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-   Book Reviews (http://www.socnet.com/forumdisplay.php?f=226)
-   -   What are you reading? (http://www.socnet.com/showthread.php?t=40592)

bobdaxx 27 December 2012 23:23

going with Glantz's second stalingrad volume. Finished the first one last year. Awaiting the release of the third.

Good stuff by the master of russo/german war (imho)

Reading about one armed Hans Hube is a lot of fun; (16th Pz CO) (nicknamed "the man") by his troops. Ordered to fly out of the pocket at gun point by 4 thugs just flown in from berlin, after he refused btw.

wmhutchison 27 December 2012 23:38

Stay in the Fight by SGM Kyle Lamb

atfranger 29 December 2012 14:03

Dog Company by Patrick K. O'Donnell. Its about 2nd Ranger Battalion and they're mission on D-Day (Pointe Du Hoc). Great read.

GPC 30 December 2012 19:32

The Outpost by Jake Taper.

GirlwithaGlock 6 January 2013 20:30

Just finished reading How the Irish Saved Civilization by Thomas Cahill.

It was an okay book; I enjoyed some of the anecdotes but in general I prefer a little bit more structured approach to historic books. I didn't think that the author did a good job answering the question posed in the book's title.

jtk317 6 January 2013 20:51

I actually agree with your summation as to the author not quite doing what the title suggests but I did enjoy that book.

zencruser 7 January 2013 13:42

Learning to Race in the Rain
 
Great read for anyone that has a dog.

Now starting on Matterhorn, I have been waiting to read this for awhile

KidA 7 January 2013 13:47

Fly Fishing for Sharks -- essentially a fisherman/writer goes around the US fishing with different types of fishermen, from a guy who fly fishes for sharks, to people who pack in for trout, to Bass fishermen, etc.

Good read. Pretty much a must read for any fisherman.

http://www.amazon.com/Fly-Fishing-Sh.../dp/B000C4T45Q

Joe723 7 January 2013 22:15

A Higher Call: An Incredible True Story of Combat and Chivalry in the War-Torn Skies of World War II (almost done and review will be posted)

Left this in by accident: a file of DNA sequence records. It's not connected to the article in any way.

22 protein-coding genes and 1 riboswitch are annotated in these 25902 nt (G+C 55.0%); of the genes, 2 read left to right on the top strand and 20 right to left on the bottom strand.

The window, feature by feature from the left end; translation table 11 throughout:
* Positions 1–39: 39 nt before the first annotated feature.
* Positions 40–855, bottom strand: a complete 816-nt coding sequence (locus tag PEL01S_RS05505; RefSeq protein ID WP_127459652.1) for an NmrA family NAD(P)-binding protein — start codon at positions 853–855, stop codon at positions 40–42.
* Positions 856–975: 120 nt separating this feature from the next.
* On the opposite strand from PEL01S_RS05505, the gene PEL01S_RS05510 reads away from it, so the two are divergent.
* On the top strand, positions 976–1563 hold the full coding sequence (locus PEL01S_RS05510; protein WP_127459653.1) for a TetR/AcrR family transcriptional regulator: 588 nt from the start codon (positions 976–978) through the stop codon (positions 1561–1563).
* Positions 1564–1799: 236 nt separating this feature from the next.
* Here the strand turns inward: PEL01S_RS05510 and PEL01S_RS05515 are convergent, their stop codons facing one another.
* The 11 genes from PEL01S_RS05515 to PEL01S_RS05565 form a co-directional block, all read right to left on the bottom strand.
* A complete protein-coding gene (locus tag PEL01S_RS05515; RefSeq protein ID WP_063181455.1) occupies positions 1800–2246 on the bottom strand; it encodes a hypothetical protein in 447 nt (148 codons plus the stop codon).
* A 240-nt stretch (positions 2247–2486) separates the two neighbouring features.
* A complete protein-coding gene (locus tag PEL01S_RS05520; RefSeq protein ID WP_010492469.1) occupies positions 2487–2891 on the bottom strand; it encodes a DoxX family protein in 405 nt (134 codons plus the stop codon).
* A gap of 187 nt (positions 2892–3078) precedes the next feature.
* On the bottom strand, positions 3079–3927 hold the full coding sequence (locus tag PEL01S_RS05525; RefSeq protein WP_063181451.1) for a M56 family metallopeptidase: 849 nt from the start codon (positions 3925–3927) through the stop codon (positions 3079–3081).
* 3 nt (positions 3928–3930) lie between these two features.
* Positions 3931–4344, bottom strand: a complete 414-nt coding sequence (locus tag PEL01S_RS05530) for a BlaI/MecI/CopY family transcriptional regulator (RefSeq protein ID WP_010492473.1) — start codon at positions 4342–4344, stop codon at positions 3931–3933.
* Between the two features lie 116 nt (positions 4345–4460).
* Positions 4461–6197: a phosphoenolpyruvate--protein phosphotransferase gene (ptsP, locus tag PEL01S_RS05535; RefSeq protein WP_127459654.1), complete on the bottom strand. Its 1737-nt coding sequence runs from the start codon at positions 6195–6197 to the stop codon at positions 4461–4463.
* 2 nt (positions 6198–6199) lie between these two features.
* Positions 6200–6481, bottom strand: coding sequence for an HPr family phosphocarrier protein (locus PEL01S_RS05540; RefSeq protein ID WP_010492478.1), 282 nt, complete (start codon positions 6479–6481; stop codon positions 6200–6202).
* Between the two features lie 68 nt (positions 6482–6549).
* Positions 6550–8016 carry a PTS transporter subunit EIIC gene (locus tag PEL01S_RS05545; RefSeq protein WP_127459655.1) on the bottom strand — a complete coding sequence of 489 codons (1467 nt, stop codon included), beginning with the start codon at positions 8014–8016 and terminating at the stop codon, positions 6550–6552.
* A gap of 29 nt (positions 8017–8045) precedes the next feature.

By Adam Makos and Larry Alexander

Small Unit Actions, Marine Corps History Division

The Black Company series by Glen Cook

jtk317 8 January 2013 17:50

How is the Black Company series? If you've gotten through a book already that is. I've been contemplating starting it as I'm at the end of a few series and waiting for the next book to come out on paperback right now.

Joe723 8 January 2013 23:55

The Black Company. The series is highly rated for this kind of story.
I've enjoyed them. Almost done. Some of them kind of loose momentum but overall they have been a good diversion while traveling. The Company and its characters are entertaining. I’ve got them on Audiobook which helps pass the time.

jtk317 9 January 2013 00:03

Cool. Thanks for the review. I enjoy military history and have benefited from SOCnet and this thread but still enjoy fantasy and sci fi with military fiction woven into it.

MrSmith 9 January 2013 11:53

Just finished Duff McKagan's "It's So Easy (and Other Lies)". Helluva good read. This guy lived about as "rock star" as possible, and came through it all with a lot of humility and a great perspective. I can't really believe his body didn't just shut down completely after reading about the kind of stuff they all go into. It was great to read about how he got to the other side of drug abuse, and got his shit together.

Definitely recommend picking this one up!

GPC 14 January 2013 10:28

Finished The Outpost very good book Tapper did a good job.
I would recommend it.

Starting The One That Got Away by Chris Ryan.

jtk317 14 January 2013 20:33

"How to tell if your cat is plotting to kill you" by The Oatmeal

Macka 14 January 2013 23:02

The Art Forger. Just started it. Got great reviews so we will see.

GirlwithaGlock 18 January 2013 21:21

Picked up All the Shah's Men by Stephen Kinzer. I am halfway through with it and so far I found it to be a fascinating read. I am really enjoying Kinzer's writing style; admittedly I do not know enough about the 1953 events to vouch for the accuracy of the facts presented.